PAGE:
Don’t you think it’s a bit hypocritical to say Blackmore hasn’t progressed when that is one of the main criticisms levelled at yourself?

“I think I’ve progressed more than he has progressed. I think he went in a different direction – at least I stayed true to what I’ve done. Rainbow went from a band like in Rainbow Rising and Long Live Rock and Roll to being a Foreigner sound-alike. I listened to the Purple stuff when they reformed ... the first album I thought showed some promise, it didn’t show a lot of progression but at least it showed promise. I thought the second was a complete and utter waste of time! As far as progression goes he still played very well but I thought most of the first album and all of the second was just a chance for him to look up his own behind, like the rest of the band. I think it was, once again, ‘Richie is our God, so let’s cater to him.’ As far as our music progressing, I don’t feel you can have a ton of progression within this kind of music because if you do, it isn’t the same music. You have to stay true to it. As far as progression goes, I think we’ve been more progressive than Richie has within the music he’s made, but I think I’ve had my stumbles and falls as well as he has. Some of the albums, ‘Dream Evil’ for example, I felt was a collection of nuts and bolts that weren’t tightened down and didn’t really make a lot of sense. But that’s a reflection on how you feel at the time as well. At least I’ve always been single-minded about the music. I’ve always felt it has to be one way, in one form and one shape and I’ve just tried to look a little more forward with the people I’ve played with. I think this album shows that now, getting into the 90s with some people who are thinking more modern, and that’s made a great difference to me personally.”

Your lyrics must be amongst the deepest and most well thought out in rock. How long does it take you to write a complete set and what experiences do you draw on?

“It depends on the song. Sometimes it comes very quickly; sometimes it takes a little bit more. My experiences are usually from life. Sometimes I take these life experiences and put them in a more shadowy form, whether it be the romantic attitude of medieval times or the fantasy of ‘Lady of the Lake’ or whatever. I happen to be a real romantic; I love that period of time, just because of the attitudes. I wouldn’t want to live in those time though – no running water, no toilets etc. I just like the attitude and the thought that the knight saved the damsel in distress and went off and killed the dragon. I thought it was so surreal and romantic, but I tend to, most of the time, draw from real-life experiences ... the hurt that I’ve had or the hurt I see other people having in the case of ‘Rock and Roll Children’. I try to write my songs for people, for people who are lonely, who feel they need someone or something to grasp onto. Most of the letter I get from people who have appreciated what I’ve done in a lyrical sense will write to me and say thank you for writing this particular song, without it I don’t think I could’ve gone on .. I’d feel like committing suicide. It’s very touching to me and very hurtful that there are people out there who would want to take their own lives. I don’t write songs so they will stop feeling that way, I write songs that come from my soul and obviously I must have some of their feelings within myself as well. I write sometimes not very directly so it allows the person to make up their own mind what the song is about.”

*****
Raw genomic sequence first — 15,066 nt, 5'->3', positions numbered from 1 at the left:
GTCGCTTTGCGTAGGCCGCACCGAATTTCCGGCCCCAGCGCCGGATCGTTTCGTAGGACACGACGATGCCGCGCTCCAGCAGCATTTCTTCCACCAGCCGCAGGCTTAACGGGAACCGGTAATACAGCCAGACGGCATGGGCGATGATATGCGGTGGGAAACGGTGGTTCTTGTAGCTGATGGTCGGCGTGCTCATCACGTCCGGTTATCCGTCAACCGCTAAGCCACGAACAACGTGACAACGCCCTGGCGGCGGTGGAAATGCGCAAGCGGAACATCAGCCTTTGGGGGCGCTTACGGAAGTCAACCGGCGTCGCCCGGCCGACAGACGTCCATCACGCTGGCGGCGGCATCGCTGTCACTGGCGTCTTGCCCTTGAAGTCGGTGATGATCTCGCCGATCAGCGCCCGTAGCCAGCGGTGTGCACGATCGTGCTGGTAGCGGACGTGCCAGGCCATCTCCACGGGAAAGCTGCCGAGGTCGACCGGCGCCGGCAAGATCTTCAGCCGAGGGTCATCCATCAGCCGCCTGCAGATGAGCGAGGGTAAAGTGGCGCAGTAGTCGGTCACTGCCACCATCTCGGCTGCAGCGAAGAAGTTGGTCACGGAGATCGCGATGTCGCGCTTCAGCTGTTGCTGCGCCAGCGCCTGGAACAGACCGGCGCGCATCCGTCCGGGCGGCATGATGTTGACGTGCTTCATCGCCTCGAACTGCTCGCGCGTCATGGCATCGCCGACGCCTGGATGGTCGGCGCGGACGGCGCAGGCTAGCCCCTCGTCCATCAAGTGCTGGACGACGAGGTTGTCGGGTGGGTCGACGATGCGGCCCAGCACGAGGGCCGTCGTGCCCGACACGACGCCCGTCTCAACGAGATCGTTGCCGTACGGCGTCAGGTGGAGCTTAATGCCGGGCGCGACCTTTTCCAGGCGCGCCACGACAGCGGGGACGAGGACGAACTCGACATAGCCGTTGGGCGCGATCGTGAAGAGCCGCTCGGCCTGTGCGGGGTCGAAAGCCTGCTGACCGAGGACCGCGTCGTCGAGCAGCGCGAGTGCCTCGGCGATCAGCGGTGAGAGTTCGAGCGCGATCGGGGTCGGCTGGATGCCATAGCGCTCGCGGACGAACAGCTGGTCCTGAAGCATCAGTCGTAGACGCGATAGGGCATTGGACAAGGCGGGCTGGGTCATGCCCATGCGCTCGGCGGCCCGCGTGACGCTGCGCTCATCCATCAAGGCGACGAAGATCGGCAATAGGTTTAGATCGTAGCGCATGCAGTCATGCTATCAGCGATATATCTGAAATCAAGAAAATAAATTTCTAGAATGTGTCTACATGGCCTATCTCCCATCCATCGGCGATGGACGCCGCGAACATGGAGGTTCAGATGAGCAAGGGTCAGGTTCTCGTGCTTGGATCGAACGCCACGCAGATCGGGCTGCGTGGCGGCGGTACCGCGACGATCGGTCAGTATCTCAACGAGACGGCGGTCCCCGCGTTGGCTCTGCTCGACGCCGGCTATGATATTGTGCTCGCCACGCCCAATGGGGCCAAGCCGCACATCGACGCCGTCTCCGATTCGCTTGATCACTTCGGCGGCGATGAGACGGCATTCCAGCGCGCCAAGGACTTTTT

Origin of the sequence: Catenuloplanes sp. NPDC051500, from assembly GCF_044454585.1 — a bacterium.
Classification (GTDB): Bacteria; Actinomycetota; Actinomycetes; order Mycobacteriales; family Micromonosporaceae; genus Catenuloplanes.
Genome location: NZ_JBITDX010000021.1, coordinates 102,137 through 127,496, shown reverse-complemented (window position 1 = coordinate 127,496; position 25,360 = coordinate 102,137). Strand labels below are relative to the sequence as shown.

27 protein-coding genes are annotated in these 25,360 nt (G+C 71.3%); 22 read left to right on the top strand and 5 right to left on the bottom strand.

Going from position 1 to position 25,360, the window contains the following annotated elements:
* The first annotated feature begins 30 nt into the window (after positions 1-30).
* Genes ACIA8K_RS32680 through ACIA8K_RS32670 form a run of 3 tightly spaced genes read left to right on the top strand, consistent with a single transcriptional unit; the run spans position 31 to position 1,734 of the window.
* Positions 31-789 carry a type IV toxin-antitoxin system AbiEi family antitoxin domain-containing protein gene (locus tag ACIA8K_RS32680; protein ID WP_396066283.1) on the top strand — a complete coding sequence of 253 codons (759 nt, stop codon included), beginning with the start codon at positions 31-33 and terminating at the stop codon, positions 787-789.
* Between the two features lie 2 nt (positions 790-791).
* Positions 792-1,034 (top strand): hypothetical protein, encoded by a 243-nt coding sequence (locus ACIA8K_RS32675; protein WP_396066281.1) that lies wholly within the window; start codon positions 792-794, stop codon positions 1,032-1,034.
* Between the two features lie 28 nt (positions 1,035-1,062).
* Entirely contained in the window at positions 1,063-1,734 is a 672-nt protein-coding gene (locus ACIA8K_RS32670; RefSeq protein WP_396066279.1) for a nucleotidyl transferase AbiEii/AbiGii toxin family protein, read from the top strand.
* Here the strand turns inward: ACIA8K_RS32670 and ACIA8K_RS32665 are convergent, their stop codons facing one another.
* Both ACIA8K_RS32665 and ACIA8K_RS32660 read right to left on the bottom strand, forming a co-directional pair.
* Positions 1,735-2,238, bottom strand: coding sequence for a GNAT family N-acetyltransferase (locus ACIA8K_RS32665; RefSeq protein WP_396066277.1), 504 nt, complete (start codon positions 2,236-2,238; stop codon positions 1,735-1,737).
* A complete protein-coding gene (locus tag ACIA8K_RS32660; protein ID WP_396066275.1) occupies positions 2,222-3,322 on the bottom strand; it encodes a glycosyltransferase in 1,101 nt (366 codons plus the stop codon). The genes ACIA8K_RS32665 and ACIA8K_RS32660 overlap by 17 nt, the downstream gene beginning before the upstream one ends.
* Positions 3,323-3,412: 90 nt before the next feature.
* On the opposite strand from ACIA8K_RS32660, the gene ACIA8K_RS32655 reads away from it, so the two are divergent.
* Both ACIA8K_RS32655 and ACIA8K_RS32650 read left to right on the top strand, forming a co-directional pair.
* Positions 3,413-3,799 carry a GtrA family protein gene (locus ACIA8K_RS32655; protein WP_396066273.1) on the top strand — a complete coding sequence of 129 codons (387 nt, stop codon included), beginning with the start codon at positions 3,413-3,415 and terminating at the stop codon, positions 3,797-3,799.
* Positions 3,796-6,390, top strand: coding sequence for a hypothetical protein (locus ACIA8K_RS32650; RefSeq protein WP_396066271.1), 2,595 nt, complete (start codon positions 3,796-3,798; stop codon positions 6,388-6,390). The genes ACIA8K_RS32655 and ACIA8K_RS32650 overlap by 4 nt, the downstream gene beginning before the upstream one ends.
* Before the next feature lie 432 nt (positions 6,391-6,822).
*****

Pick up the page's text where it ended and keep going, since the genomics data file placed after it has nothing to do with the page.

Many of your lyrics have an underlying theme of good versus evil, such as ‘Heaven and Hell’, ‘Rainbow in the Dark’ etc. Being introspective for a moment, would you sat that you, personally, are ostensibly good or evil, and what do you base your judgement upon?

“I am definitely good. I’ve never wanted to be evil and I’ve never thought of being. My feeling is that we all have good and evil inside of us and that is where God and the Devil reside. In my own opinion one does not have to go to a house with a cross or Star of David to find God because God resides in each of us and it’s up to us to make the decision whether we’re going to be good or evil.  Examples of me not being evil I guess are that I’ve just tried to live a life of good values given to me by my folks.  I was brought up a Catholic. I’m not a studying Catholic but I appreciate the fact that I was given those good values and so was able to make my own judgement. It’s difficult to say one is a good person without throwing compliments at myself ... I just am what I am. I know that when I look in the mirror each day I can ask ‘Are you a good person?  Did you do something good for yourself or someone else today?’ and my answer is always yes. I’m proud of me. That makes me a good person in my eyes.”

Now I’m not trying to be snide here Ronnie, but when I saw your photo in the inner sleeve I thought ‘Oh God, not the Devil sign again!’ Don’t you think you are in danger of becoming a mere joke figure if you persist in this?